Shares of Lyft sank almost 12 percent Monday, falling below the stock's IPO price in its second day of trading on the public market.
The stock ended trading at $69.01, 22 percent below its Friday intraday high of $88.60. More than 41 million shares changed hands by the end of the session Monday.
The stock sold at an initial IPO price of $72 in an oversubscribed offering.
The ride-hailing company is the first of a heavyweight class of tech companies to go public this year. The stock jumped as much as 23 percent in its opening day Friday before settling to a 9 percent gain. The company had a market cap of about $22 billion Friday. It's market cap Monday morning was about $19.8 billion.
"Falling below its IPO price is a gut punch for investors and Lyft," Wedbush managing director Dan Ives said in a statement to CNBC. "This is a pivotal few weeks of trading ahead to gauge Street demand for the name as valuation and profitability continue to be the wild cards for tech investors."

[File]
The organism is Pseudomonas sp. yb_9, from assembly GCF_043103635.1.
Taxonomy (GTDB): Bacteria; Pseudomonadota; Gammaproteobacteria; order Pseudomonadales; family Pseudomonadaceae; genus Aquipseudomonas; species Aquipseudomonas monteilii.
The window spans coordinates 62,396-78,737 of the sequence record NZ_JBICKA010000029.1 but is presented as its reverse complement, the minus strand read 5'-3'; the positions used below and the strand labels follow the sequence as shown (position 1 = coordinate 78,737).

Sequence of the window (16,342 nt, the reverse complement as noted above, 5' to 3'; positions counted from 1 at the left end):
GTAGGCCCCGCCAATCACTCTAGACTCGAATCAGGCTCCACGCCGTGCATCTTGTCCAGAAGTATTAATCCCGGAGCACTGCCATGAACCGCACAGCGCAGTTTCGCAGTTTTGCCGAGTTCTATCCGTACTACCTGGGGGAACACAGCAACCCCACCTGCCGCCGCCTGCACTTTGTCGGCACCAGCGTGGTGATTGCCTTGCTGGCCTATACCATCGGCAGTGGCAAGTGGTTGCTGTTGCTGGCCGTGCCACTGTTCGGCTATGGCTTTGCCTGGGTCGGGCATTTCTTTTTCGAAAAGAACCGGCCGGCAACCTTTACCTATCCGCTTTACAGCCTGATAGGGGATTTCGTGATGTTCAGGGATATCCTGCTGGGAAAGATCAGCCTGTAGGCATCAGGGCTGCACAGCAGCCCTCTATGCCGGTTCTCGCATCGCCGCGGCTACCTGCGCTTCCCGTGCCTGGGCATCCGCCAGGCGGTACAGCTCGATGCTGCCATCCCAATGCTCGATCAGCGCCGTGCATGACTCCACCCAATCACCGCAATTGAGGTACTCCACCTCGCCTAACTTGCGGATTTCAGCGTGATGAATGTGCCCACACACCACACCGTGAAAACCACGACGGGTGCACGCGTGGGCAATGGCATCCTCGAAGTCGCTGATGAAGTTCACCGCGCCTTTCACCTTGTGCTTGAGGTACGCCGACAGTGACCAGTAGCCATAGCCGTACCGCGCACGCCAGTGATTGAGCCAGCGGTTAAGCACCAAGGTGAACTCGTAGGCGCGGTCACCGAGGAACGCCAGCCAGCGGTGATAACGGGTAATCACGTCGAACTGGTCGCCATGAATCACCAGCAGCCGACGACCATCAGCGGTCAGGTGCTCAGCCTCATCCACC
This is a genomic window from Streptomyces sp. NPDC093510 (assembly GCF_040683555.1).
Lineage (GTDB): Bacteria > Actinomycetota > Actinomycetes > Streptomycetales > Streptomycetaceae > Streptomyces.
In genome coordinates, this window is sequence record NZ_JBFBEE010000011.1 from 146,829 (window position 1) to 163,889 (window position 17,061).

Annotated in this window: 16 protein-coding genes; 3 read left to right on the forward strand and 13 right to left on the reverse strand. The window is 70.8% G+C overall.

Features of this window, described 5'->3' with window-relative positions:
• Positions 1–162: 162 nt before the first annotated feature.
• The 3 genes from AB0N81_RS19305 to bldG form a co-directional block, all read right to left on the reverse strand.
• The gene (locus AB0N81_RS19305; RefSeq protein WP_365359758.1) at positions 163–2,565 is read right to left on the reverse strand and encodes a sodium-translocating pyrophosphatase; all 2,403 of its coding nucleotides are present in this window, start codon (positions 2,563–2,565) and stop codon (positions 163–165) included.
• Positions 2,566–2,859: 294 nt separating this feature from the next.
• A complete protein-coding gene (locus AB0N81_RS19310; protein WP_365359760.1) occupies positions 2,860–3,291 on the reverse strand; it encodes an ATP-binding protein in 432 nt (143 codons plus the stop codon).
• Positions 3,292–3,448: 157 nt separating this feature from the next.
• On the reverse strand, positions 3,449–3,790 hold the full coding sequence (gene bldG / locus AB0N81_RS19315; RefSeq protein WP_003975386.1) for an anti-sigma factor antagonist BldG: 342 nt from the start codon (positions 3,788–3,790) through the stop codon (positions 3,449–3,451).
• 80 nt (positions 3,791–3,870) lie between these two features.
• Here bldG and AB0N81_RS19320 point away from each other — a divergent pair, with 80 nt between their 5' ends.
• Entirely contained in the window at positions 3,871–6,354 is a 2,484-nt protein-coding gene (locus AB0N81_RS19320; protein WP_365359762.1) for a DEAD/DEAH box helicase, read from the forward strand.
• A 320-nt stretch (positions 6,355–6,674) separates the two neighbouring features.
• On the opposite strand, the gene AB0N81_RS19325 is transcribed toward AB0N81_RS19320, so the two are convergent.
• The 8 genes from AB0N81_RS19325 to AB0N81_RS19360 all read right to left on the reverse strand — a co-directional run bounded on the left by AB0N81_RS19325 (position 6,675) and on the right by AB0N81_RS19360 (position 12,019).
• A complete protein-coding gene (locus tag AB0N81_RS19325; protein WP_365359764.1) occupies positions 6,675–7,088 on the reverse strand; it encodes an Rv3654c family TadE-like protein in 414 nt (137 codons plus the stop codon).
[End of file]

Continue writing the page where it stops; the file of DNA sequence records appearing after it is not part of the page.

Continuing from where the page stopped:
Lyft revealed a 2018 loss of more than $900 million in regulatory filings ahead of its IPO. The stock carries "too many big assumptions" for success, according to analysts at Guggenheim.
Lyft's market debut offers something of a gut check for Uber, Slack and Pinterest — all tech behemoths set to go public this year. Pinterest booked a 2018 net loss of $63 million. Slack and Uber have only filed to go public confidentially, and have yet to publicly report audited financials.
Video-conferencing company Zoom, which recently filed to go public, represents the rare tech IPO with profits already on the books.
WATCH: Why Lyft is losing money